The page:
Rabbi Silverstein was feeling quite uncomfortable.
Mimi Ruben, a teenage girl on the back-row, kept asking him daft questions which bore no relation to his latest book.
“Was there any evidence of female circumcision among the ancient Hebrews?
“Could the concept of the Shechina – the feminine aspect of the Almighty – be construed as idolatrous?
“Secular food publications often referred to ‘kosher’ salt. Why did non-Jews eat it?
“As it is forbidden to use a computer on the Sabbath, did he (the rabbi) ever write things down in his head?”
Yonah Silverstein avoided addressing women’s groups. It was considered ill-advised for a strictly Orthodox rabbi to mingle with women, even in public.
But he had agreed to meet the Derby Jewish Women’s Literary Society to promote An Alternative Orthodox View Of Progressive Judaism.
This was to placate his publisher and to please the group’s senior president, Eva Gluck, who was widely revered for her knowledge of Tenach – the Hebrew bible.
But now he had to quieten this infant trouble-maker who had fairly frozen the others present into abject silence.
“My dear young lady, I appreciate your enthusiastic attendance so I’ll refrain from asking why you are here on a school day.
“Instead I’ll tell you about myself. At your age, my late father regularly beat me for reading secular books. These included the works of the 18th century English poet, Alexander Pope who wrote: ‘A little learning is a dangerous thing.’
“Your questions have been pert – which I’ll define as ‘high spirited’; but they have not been pertinent – relevant to our discussion. Indeed, they have been impertinent – quite improperly bold in their line of thought. Moreover, they have been expressed before ladies who have a thousand times your knowledge and life-experience.
“But as I find you a challenge, Miss Rubin, I’ll offer you one. Please make an appointment to see me here at synagogue where I may better answer some of the conundrums you have posed.”
Mimi blushed red-hot. “Thank you so much, Rabbi.
“But I thought that you offer private interviews only to people like my brother, Sammy who says he’s gay.”
But as the chairman, Mrs Freeson rose to short-circuit the affair, Mr Johnson, the caretaker came in and passed her a note.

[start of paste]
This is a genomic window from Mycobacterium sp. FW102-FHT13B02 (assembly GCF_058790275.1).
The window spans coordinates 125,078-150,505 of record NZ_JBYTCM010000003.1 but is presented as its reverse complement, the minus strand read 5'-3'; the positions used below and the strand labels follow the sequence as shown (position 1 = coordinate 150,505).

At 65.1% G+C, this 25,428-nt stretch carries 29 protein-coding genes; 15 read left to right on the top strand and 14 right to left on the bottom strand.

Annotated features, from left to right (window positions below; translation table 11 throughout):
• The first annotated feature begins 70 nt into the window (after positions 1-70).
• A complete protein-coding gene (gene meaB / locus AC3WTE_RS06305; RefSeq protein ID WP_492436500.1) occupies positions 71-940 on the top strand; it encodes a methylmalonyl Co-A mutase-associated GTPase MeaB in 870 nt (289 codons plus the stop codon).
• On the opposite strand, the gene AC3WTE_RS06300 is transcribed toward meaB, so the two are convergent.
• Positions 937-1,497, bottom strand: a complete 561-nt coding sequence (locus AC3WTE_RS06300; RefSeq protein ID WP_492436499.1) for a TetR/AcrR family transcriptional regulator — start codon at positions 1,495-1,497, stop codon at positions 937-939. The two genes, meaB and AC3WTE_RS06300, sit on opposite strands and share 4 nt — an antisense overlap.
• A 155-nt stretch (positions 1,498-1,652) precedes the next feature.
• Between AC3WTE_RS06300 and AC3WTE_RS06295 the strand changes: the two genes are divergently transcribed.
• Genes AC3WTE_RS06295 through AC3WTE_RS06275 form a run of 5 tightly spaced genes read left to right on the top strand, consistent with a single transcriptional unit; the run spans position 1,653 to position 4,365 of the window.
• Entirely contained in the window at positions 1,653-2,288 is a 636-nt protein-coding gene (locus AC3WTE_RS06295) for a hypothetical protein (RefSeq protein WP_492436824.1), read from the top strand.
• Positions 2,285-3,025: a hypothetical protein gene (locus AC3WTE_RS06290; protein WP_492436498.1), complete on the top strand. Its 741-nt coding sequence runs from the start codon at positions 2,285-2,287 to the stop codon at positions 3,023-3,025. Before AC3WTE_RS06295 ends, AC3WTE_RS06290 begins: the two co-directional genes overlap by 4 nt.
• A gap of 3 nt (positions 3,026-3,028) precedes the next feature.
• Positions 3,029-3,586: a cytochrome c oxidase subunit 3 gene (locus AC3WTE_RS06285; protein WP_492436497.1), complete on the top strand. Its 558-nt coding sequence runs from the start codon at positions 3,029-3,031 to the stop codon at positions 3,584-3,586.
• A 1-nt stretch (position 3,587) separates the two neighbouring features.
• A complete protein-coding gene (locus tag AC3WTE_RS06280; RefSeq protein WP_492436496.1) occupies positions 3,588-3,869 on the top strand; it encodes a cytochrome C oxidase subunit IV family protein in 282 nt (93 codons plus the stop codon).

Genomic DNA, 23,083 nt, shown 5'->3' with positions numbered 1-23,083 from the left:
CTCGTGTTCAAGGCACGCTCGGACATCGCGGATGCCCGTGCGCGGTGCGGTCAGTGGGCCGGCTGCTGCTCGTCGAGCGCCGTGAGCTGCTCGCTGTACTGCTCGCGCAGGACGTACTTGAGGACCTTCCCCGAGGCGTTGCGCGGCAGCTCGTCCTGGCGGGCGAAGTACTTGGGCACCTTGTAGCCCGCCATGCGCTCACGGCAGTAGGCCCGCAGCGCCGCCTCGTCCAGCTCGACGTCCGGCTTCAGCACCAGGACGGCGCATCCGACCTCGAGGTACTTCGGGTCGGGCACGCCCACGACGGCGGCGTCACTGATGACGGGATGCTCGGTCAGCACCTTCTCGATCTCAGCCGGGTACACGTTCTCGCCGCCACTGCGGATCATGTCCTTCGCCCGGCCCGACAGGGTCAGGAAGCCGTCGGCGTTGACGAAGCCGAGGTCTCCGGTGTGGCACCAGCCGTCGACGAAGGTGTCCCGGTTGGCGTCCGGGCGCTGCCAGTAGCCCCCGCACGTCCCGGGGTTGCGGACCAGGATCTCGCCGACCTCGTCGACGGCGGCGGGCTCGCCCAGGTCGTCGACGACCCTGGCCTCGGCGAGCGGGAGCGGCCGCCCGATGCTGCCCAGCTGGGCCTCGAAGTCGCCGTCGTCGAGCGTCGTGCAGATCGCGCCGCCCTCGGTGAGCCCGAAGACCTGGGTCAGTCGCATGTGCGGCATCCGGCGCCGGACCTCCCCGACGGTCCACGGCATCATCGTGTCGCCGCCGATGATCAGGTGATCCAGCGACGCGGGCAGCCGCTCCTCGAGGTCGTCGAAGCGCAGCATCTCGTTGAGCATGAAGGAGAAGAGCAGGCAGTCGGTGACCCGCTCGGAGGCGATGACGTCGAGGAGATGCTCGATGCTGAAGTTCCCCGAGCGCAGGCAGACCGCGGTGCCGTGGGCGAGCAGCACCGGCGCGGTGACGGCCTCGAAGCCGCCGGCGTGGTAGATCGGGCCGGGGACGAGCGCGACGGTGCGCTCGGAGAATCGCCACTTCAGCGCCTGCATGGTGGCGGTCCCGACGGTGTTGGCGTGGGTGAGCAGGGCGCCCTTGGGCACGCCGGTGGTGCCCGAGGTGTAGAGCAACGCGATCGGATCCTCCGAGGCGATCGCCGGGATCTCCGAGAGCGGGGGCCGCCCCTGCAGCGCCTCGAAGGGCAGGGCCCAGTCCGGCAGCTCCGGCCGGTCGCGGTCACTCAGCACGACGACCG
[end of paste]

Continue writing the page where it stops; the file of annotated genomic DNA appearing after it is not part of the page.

“Ladies,” she said. “We must vacate the premises. The Sabbath kettle has inexplicably blown and badly scorched the surrounding kitchen worktop. Mr Johnson assures us that he has cleaned the area and has ordered a health and safety check for tomorrow. Meanwhile, he suggests we leave immediately.”
As the crowd shuffled in a daze towards the entrance, the rabbi lingered.
“Ladies”, he called after Mrs Gluck and Mrs Freeson. “I’m sorry to ask you both to stay. But it appears that even in synagogue, a man must always be seen to be chaperoned when with women.
“As you are both family friends - and you, Mrs Gluck, are a noted Torah scholar - I’m taking you into my confidence. I shouldn’t quote from secular sources, but I am forced to say this once: “there are more things in heaven and earth …”
Mrs Gluck chuckled despite herself.
“Ha! Rabbi, please pardon some further impertinence – this time from an old girl.
“As you and Mrs Freeson both know, the Torah portion to be read in synagogue this coming Sabbath includes the story of Aaron’s sons, Nadav and Avihu and how they were killed by God’s fire for sacrificing their own without His permission.
“Some interpretations suggest that their sin had been that of trying to outperform the Almighty at His most glorious. They were guilty – unwittingly perhaps – of spiritual hubris.
“Our little Mimi reminds me harshly of my teenage self. So with her mother’s permission I will take her in hand, bringing her version of Heaven very much to earth. The first thing she’ll learn is not to play with ‘strange fire’.”
(Copyright – Natalie Irene Wood, 02 March 2012).